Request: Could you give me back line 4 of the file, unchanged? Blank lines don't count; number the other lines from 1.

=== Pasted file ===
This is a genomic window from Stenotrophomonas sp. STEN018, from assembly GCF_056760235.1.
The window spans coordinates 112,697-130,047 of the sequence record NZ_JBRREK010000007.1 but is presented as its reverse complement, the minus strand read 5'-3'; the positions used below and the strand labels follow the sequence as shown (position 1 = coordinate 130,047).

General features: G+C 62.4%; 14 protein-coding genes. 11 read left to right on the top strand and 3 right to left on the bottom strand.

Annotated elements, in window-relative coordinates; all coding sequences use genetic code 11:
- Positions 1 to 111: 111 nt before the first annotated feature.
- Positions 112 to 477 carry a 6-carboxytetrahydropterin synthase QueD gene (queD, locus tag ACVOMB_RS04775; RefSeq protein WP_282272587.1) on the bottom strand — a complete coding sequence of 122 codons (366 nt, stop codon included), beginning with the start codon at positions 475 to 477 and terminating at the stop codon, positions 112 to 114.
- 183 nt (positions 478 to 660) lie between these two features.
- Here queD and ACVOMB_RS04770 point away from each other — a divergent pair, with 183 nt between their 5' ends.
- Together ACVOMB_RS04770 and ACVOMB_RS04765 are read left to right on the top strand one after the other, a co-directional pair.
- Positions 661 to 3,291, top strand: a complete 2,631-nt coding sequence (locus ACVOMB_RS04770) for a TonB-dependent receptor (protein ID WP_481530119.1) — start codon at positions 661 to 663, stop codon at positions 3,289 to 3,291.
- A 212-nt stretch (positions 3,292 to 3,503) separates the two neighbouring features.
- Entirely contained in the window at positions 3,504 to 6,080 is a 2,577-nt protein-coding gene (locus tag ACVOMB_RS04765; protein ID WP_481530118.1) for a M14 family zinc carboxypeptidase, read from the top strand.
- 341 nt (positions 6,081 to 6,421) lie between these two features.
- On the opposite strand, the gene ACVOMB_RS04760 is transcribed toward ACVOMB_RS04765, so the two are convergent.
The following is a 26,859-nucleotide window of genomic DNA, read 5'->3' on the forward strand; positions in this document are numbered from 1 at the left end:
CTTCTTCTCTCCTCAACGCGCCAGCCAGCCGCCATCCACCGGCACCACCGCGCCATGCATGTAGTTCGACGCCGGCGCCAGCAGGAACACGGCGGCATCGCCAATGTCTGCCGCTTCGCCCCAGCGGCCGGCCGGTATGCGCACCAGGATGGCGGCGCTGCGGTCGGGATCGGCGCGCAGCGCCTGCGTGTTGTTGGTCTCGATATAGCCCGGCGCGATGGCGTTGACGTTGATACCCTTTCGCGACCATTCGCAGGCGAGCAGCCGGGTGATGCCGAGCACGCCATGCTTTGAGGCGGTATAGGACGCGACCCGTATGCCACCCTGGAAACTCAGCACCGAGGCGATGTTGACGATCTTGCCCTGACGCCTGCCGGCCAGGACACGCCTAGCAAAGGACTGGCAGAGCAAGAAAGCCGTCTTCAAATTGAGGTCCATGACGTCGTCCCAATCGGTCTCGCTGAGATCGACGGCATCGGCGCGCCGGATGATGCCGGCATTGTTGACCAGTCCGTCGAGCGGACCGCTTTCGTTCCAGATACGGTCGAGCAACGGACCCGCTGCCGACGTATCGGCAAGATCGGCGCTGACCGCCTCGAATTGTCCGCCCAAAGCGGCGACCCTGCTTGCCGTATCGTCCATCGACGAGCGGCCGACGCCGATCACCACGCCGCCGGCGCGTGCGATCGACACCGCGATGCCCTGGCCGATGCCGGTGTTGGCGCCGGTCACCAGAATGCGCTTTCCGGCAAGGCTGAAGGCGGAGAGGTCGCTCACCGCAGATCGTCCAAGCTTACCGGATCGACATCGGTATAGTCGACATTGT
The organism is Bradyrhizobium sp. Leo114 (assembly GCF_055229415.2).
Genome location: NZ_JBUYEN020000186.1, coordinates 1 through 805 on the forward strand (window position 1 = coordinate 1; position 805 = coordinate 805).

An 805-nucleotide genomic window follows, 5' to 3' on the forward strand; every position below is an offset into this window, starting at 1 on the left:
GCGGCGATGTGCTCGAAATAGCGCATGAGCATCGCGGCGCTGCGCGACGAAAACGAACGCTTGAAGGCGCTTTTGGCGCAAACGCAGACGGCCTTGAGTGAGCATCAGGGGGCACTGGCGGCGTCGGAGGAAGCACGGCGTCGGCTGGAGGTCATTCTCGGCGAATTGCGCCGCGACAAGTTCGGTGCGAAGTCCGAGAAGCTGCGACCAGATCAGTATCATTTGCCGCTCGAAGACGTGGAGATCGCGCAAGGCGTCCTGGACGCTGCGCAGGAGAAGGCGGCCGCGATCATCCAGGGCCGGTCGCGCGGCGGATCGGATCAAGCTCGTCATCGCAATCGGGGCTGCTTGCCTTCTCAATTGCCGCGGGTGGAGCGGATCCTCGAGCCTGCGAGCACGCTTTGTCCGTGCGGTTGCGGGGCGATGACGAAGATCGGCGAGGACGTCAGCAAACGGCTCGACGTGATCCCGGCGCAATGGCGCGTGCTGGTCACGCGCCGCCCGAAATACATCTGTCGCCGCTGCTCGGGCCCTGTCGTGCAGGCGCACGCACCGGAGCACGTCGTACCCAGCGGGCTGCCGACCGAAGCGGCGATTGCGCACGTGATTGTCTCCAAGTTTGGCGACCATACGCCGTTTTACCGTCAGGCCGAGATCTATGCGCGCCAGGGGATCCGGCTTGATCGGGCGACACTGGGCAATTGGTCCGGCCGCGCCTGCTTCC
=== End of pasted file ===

Annotated elements, in window-relative coordinates; all coding sequences use genetic code 11: